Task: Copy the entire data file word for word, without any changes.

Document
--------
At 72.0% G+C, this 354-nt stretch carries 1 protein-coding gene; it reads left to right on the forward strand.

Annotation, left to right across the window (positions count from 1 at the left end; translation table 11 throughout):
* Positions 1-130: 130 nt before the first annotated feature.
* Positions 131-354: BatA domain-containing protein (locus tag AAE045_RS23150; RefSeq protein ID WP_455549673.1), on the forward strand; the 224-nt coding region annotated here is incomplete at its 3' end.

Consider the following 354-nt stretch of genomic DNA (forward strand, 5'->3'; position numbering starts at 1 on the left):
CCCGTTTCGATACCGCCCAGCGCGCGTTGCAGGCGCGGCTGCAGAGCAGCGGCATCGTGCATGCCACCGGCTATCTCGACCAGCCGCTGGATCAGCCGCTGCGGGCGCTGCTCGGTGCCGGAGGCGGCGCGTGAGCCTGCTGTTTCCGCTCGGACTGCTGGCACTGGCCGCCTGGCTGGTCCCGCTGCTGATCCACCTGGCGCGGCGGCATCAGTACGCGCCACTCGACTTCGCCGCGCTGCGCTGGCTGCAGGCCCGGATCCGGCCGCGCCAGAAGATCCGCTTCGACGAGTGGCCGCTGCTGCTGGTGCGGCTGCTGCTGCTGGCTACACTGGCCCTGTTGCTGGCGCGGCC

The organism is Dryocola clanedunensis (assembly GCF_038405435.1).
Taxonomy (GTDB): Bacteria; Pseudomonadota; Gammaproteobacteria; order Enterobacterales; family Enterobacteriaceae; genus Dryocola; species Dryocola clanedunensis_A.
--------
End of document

At 72.0% G+C, this 354-nt stretch carries 1 protein-coding gene; it reads left to right on the forward strand.

Annotation, left to right across the window (positions count from 1 at the left end; translation table 11 throughout):
* Positions 1-130: 130 nt before the first annotated feature.
* Positions 131-354: BatA domain-containing protein (locus tag AAE045_RS23150; RefSeq protein ID WP_455549673.1), on the forward strand; the 224-nt coding region annotated here is incomplete at its 3' end.

Consider the following 354-nt stretch of genomic DNA (forward strand, 5'->3'; position numbering starts at 1 on the left):
CCCGTTTCGATACCGCCCAGCGCGCGTTGCAGGCGCGGCTGCAGAGCAGCGGCATCGTGCATGCCACCGGCTATCTCGACCAGCCGCTGGATCAGCCGCTGCGGGCGCTGCTCGGTGCCGGAGGCGGCGCGTGAGCCTGCTGTTTCCGCTCGGACTGCTGGCACTGGCCGCCTGGCTGGTCCCGCTGCTGATCCACCTGGCGCGGCGGCATCAGTACGCGCCACTCGACTTCGCCGCGCTGCGCTGGCTGCAGGCCCGGATCCGGCCGCGCCAGAAGATCCGCTTCGACGAGTGGCCGCTGCTGCTGGTGCGGCTGCTGCTGCTGGCTACACTGGCCCTGTTGCTGGCGCGGCC

The organism is Dryocola clanedunensis (assembly GCF_038405435.1).
Taxonomy (GTDB): Bacteria; Pseudomonadota; Gammaproteobacteria; order Enterobacterales; family Enterobacteriaceae; genus Dryocola; species Dryocola clanedunensis_A.